Me and Skyebo, working so hard at the Indian ocean.

Also, some conference advice: be friends with a wonderful postdoc who lets you crash in her fancy conference hotel room. Skye is the best!

The Mississippi, pretty street cars, and the French Quarter.

After a quick camping holiday to the South Island of New Zealand (where I had various bird-induced excitement attacks), it was off to New Orleans, Louisiana for SICB with Robbie and Chopper. New Orleans was a pretty fun location, but the conference itself was the real star (and by the way, that's how you know you're a bigger nerd than the people attending the Wizard World Comicon in the conference room next door). I discovered that elevated oceanic CO2 may compromise anti-predator responses in damselfish; that mantis shrimp use UV colour spots to size up their opponents; and that jerboas are insanely cute, and their bipedalism allows them to be extremely manoeuvrable and unpredictable, making them difficult to catch by predators (and researchers). I met some amazing scientists, and generally had the time of my life, because SICB is totally my scene in terms of research interests.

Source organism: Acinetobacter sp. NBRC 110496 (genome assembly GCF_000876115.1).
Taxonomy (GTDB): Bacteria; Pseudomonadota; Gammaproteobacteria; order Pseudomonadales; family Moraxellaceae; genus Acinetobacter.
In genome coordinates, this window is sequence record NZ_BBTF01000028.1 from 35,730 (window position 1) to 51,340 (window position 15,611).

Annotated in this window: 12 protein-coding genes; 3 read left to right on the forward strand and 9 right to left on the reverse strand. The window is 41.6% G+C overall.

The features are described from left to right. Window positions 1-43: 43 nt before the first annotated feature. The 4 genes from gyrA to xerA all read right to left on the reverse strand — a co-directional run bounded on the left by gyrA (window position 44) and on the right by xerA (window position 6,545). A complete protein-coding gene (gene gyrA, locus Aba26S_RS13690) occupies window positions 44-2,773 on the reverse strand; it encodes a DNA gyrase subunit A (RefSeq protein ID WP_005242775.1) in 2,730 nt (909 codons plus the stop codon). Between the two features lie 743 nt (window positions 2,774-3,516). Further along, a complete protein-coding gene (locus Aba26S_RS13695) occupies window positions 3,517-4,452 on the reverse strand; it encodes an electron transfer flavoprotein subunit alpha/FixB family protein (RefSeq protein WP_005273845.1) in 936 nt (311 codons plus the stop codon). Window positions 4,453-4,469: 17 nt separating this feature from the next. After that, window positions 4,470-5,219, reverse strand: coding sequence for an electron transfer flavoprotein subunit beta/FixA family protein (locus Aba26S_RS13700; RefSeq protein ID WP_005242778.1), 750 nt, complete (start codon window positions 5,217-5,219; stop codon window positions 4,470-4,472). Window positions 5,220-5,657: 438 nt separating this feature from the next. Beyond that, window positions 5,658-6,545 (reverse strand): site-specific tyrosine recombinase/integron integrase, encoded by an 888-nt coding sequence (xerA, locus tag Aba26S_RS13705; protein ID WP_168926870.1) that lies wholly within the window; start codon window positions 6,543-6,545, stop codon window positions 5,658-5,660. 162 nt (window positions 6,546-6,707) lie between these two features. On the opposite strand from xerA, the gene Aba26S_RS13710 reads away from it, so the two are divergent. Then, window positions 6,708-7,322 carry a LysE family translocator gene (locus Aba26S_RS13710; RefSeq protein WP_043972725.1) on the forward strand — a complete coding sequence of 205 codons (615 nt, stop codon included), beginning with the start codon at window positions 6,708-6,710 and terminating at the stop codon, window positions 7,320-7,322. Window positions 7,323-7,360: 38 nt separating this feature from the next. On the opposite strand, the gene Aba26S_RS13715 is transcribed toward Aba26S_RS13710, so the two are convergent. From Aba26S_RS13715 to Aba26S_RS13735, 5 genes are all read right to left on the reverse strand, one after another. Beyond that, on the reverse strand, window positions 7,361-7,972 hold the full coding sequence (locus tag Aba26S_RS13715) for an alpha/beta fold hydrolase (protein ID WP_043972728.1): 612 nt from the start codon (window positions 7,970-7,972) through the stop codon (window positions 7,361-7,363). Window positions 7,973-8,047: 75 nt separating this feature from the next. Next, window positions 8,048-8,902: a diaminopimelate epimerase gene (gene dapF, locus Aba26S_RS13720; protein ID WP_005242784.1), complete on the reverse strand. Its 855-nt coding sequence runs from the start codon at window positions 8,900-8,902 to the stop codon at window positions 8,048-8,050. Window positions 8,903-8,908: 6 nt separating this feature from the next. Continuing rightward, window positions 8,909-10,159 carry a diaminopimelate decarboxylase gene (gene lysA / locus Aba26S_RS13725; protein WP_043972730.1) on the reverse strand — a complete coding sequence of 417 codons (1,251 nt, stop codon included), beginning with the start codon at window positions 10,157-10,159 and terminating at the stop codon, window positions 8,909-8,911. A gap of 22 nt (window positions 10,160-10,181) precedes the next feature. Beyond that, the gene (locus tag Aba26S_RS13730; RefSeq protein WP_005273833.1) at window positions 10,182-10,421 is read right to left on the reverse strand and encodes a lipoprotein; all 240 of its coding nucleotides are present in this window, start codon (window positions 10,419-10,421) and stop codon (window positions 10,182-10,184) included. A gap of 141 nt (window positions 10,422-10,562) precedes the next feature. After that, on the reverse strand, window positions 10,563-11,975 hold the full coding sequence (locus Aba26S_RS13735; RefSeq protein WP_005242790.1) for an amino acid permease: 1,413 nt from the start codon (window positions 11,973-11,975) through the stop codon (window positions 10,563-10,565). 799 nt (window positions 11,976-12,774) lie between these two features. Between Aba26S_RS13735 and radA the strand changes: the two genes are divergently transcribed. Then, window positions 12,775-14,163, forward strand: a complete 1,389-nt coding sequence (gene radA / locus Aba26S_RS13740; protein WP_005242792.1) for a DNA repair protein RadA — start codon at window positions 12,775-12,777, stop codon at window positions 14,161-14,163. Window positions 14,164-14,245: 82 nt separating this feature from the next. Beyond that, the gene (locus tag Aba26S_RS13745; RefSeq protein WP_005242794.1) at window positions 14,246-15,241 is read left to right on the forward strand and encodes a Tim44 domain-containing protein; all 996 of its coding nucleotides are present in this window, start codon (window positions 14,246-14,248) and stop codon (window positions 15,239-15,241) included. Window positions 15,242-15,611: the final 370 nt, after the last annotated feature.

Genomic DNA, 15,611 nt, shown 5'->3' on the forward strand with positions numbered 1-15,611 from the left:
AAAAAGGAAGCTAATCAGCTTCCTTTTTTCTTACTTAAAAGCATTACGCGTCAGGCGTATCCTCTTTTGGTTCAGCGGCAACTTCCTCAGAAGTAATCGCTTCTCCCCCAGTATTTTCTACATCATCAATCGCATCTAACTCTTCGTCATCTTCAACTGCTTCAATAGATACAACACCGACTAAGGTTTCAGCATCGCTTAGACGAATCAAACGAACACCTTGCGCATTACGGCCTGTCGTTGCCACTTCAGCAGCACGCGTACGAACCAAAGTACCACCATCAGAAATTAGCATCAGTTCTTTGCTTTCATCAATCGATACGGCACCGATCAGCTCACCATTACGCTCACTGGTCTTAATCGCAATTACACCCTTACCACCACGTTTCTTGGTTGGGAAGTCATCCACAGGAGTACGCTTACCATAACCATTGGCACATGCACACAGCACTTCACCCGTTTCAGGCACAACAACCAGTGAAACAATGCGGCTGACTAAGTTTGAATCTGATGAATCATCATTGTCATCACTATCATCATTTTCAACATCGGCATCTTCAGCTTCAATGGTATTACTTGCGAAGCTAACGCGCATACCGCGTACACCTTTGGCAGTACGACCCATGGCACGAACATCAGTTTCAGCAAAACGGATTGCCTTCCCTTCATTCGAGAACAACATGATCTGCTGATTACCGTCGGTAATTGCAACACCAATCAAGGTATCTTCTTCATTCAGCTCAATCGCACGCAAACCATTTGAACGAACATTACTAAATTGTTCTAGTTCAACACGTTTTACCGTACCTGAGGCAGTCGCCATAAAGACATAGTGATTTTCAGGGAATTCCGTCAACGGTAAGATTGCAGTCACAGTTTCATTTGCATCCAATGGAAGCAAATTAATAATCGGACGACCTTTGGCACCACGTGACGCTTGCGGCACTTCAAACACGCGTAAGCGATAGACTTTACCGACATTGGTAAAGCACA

Also, some further conference advice: suss out whether your otherwise affable lab mate snores really loudly before you agree to let them crash in your room without buying you some ear plugs!

The somewhat overrated Bourbon Street (by day), and a totally not overrated New Orleans dessert.

Preparing for and attending scientific conferences does take time (and money), and it would be easy just pass them up completely when you have things like, um, thesis deadlines coming up. But in my opinion, conferences are very important - they're a great opportunity to meet other researchers, to communicate your own research, and to listen to talks about studies you might not think to pick up a paper on. It's also refreshing, frequently eye-opening, and (I think) healthy to be exposed to new ideas. Plus... they're a great opportunity to travel!

A gorgeous urban sunset in Tempe, Arizona, and the (sometimes hilarious) signs you see up around my Arizona home-base, Brickyard Engineering.